Fall is a fantastic season for spending time in the kitchen and trying out all sorts of delicious raw vegan recipes. Thanks to food-focused holidays such as Halloween and Thanksgiving, there are numerous opportunities to get creative with your favorite autumnal ingredients, such as apples and pumpkins. However, buying all of those ingredients can really add up, especially when you’re eating raw, vegan, and organic.

These popular tips are designed to help reduce your weekly grocery shopping bill. Not only will you save money, but you’ll also learn about what produce is in season during the fall, how to grow some of your own fruits and vegetables, and which raw vegan staples you can make yourself using inexpensive ingredients.

1.    Stock up on local, seasonal produce

We’re spoiled for choice when it comes to fall produce. There is so much variety – and seasonal produce is cheaper, too! Whenever possible, try to buy from your local farmer’s market so that you can guarantee the produce is fresh and local (and, ideally, organic).

Check which fruits and vegetables are in season before you plan your weekly meals. And if you buy more than you can eat, you can always freeze excess fruits and veggies for later.

During the fall, you’re likely to see lower prices on many of your favorites, including:

Fruits: Apples, bananas, cranberries, grapes, kiwi, lemons, limes, mangos, pears, pineapples, pumpkins, and raspberries

Vegetables: Beets, bell peppers, broccoli, Brussels sprouts, cabbage, carrots, cauliflower, celery, collard greens, green beans, mushrooms, onions, parsnips, peas, potatoes, pumpkins and squash, radishes, rutabagas, spinach, sweet potatoes, Swiss chard, and turnips

2.    Organic is best, but these “Clean 15” foods have very few pesticides

Buying organic produce is always optimal, but it’s not always possible. There may be a limited organic section at your supermarket, and it may be prohibitively expensive. Luckily, the Environmental Working Group’s 2020 list of “Clean 15” foods includes plenty of delicious fruits and veggies that tend to have very minimal pesticide residue – meaning they’re better for you and for the environment.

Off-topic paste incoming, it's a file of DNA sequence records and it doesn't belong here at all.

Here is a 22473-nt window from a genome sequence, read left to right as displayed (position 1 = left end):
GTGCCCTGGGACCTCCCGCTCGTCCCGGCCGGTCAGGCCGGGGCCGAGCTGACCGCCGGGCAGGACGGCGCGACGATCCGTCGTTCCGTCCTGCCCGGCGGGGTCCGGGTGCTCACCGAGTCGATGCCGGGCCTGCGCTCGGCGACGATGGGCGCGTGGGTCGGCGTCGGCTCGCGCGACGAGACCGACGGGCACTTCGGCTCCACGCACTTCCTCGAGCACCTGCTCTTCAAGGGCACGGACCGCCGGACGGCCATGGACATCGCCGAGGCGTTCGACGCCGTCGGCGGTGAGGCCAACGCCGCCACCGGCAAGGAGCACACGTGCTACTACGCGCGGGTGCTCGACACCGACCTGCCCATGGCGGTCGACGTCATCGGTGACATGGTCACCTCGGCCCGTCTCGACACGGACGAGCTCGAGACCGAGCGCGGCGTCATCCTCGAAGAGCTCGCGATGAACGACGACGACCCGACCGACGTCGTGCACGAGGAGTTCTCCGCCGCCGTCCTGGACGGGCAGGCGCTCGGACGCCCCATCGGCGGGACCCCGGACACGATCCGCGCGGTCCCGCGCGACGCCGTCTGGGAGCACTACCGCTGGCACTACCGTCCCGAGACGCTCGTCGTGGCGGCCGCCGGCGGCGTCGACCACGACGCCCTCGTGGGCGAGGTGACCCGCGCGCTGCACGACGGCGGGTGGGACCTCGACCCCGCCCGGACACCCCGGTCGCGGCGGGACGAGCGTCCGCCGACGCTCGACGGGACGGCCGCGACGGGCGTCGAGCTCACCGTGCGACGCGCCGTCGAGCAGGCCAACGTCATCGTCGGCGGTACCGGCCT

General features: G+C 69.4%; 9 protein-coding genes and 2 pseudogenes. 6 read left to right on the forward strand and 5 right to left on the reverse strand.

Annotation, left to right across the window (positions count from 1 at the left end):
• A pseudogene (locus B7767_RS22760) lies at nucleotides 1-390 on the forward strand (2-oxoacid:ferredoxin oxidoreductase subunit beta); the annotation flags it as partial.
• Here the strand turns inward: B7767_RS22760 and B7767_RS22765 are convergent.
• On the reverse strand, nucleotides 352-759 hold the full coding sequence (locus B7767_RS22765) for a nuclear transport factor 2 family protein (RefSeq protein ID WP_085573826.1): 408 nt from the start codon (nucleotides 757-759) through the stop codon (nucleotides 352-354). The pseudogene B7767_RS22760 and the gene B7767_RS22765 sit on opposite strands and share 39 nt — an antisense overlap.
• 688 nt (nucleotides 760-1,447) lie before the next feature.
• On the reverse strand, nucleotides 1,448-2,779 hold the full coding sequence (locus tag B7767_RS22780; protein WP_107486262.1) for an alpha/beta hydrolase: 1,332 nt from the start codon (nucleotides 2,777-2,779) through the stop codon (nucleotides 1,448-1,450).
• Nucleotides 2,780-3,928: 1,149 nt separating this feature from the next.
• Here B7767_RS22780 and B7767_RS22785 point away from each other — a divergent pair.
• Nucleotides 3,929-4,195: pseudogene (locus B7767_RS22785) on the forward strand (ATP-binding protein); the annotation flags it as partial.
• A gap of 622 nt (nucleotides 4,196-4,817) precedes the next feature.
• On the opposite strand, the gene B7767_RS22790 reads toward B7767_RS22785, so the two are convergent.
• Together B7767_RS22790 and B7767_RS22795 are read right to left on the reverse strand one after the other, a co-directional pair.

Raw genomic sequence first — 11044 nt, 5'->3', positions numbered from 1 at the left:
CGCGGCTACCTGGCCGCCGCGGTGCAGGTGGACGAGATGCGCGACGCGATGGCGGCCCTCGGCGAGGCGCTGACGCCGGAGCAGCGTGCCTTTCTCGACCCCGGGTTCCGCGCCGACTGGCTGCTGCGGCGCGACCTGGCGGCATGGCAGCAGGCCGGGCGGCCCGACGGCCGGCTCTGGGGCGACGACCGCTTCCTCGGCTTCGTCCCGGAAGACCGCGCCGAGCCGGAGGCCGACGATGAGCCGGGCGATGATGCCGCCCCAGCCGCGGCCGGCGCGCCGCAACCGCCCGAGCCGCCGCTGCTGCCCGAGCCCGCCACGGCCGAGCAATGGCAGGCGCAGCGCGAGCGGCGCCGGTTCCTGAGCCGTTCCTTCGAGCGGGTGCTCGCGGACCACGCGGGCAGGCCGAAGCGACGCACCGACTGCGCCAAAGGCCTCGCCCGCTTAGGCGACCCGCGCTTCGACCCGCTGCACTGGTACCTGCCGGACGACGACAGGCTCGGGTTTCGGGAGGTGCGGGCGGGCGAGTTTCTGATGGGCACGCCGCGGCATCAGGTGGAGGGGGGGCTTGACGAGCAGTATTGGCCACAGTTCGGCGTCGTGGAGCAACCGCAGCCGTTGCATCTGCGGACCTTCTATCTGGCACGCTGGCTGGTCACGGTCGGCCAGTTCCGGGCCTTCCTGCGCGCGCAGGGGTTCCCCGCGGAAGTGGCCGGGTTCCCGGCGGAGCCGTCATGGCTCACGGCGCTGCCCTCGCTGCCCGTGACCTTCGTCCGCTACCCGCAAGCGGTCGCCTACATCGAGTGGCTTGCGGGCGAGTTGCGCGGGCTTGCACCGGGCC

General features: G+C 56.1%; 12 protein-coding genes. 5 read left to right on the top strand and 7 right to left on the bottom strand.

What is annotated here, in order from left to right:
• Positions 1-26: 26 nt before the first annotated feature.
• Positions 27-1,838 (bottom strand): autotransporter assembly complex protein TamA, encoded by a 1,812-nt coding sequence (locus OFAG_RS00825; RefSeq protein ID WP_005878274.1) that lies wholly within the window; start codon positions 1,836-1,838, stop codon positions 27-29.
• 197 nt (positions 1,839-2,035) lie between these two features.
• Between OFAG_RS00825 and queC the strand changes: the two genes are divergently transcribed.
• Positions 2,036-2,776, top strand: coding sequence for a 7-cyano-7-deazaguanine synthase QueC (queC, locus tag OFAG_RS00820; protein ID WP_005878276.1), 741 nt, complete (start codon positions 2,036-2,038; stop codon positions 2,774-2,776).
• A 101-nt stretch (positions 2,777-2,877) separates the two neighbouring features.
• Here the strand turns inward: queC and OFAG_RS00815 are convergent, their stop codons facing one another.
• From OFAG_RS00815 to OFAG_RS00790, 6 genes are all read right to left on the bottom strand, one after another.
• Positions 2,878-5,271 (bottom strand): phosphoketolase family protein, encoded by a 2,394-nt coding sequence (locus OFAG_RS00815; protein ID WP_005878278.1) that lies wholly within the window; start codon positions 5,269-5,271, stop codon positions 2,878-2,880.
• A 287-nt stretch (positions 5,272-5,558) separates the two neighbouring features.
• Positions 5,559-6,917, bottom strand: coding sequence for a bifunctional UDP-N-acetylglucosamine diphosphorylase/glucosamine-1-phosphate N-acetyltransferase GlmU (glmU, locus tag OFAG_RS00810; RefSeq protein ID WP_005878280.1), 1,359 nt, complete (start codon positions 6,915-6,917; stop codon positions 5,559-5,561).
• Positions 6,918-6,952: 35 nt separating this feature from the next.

1.  Avocados
  2.  Sweet corn
  3.  Pineapple
  4.  Onions
  5.  Papaya
  6.  Sweet peas (frozen)
  7.  Eggplant
  8.  Asparagus
  9.  Cauliflower
  10.  Cantaloupe
  11.  Broccoli
  12.  Mushrooms
  13.  Cabbage
  14.  Honeydew melon
  15.  Kiwi

Of the “Clean 15,” onions, cauliflower, broccoli, mushrooms, cabbage are in season during the autumn, so you can combine eating locally and seasonally with eating clean, even if you can’t always buy organic produce.

3. Buy in bulk – especially when shopping online with a free browser extension

Rather than making frequent trips to the supermarket, there are lots of vegan groceries that you can purchase online. Shopping online for groceries makes a lot of sense, especially if you buy in bulk, as the unit price is much lower than what you would pay in a store. You can stock up on vegan pantry essentials like dried beans, pulses, nuts, and seeds, as well as finding good deals on items such as coconut oil, stevia, and maple syrup.